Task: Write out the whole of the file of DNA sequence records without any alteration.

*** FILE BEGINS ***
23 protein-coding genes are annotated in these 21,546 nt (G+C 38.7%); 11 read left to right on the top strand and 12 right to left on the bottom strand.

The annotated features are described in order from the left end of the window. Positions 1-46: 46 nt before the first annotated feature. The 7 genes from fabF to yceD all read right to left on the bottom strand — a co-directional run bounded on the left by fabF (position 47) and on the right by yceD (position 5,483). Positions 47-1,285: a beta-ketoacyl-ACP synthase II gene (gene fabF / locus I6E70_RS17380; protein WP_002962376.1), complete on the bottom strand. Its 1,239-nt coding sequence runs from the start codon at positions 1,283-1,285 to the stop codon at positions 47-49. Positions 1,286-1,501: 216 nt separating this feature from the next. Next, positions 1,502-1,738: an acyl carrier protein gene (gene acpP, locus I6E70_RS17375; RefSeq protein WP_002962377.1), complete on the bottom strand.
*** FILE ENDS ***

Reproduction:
23 protein-coding genes are annotated in these 21,546 nt (G+C 38.7%); 11 read left to right on the top strand and 12 right to left on the bottom strand.

The annotated features are described in order from the left end of the window. Positions 1-46: 46 nt before the first annotated feature. The 7 genes from fabF to yceD all read right to left on the bottom strand — a co-directional run bounded on the left by fabF (position 47) and on the right by yceD (position 5,483). Positions 47-1,285: a beta-ketoacyl-ACP synthase II gene (gene fabF / locus I6E70_RS17380; protein WP_002962376.1), complete on the bottom strand. Its 1,239-nt coding sequence runs from the start codon at positions 1,283-1,285 to the stop codon at positions 47-49. Positions 1,286-1,501: 216 nt separating this feature from the next. Next, positions 1,502-1,738: an acyl carrier protein gene (gene acpP, locus I6E70_RS17375; RefSeq protein WP_002962377.1), complete on the bottom strand.